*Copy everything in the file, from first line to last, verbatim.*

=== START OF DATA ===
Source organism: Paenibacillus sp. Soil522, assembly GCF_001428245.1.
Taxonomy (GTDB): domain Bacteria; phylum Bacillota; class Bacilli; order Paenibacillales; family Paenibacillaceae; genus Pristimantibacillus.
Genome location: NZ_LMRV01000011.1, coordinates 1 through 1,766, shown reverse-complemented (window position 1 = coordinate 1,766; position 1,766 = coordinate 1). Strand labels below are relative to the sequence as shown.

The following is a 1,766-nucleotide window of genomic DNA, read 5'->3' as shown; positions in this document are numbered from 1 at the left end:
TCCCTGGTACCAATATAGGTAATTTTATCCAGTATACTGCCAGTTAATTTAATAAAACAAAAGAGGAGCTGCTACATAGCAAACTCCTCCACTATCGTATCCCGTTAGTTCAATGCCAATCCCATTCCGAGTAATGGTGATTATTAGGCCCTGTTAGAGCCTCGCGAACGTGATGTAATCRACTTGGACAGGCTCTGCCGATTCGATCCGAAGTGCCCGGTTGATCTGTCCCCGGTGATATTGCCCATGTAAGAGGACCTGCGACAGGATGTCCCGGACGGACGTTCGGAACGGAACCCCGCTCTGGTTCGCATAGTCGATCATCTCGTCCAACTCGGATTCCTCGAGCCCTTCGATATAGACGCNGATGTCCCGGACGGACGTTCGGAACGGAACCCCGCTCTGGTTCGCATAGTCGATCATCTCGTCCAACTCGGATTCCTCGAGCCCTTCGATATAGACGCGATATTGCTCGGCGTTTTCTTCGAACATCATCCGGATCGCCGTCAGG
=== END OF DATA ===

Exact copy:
Source organism: Paenibacillus sp. Soil522, assembly GCF_001428245.1.
Taxonomy (GTDB): domain Bacteria; phylum Bacillota; class Bacilli; order Paenibacillales; family Paenibacillaceae; genus Pristimantibacillus.
Genome location: NZ_LMRV01000011.1, coordinates 1 through 1,766, shown reverse-complemented (window position 1 = coordinate 1,766; position 1,766 = coordinate 1). Strand labels below are relative to the sequence as shown.

The following is a 1,766-nucleotide window of genomic DNA, read 5'->3' as shown; positions in this document are numbered from 1 at the left end:
TCCCTGGTACCAATATAGGTAATTTTATCCAGTATACTGCCAGTTAATTTAATAAAACAAAAGAGGAGCTGCTACATAGCAAACTCCTCCACTATCGTATCCCGTTAGTTCAATGCCAATCCCATTCCGAGTAATGGTGATTATTAGGCCCTGTTAGAGCCTCGCGAACGTGATGTAATCRACTTGGACAGGCTCTGCCGATTCGATCCGAAGTGCCCGGTTGATCTGTCCCCGGTGATATTGCCCATGTAAGAGGACCTGCGACAGGATGTCCCGGACGGACGTTCGGAACGGAACCCCGCTCTGGTTCGCATAGTCGATCATCTCGTCCAACTCGGATTCCTCGAGCCCTTCGATATAGACGCNGATGTCCCGGACGGACGTTCGGAACGGAACCCCGCTCTGGTTCGCATAGTCGATCATCTCGTCCAACTCGGATTCCTCGAGCCCTTCGATATAGACGCGATATTGCTCGGCGTTTTCTTCGAACATCATCCGGATCGCCGTCAGG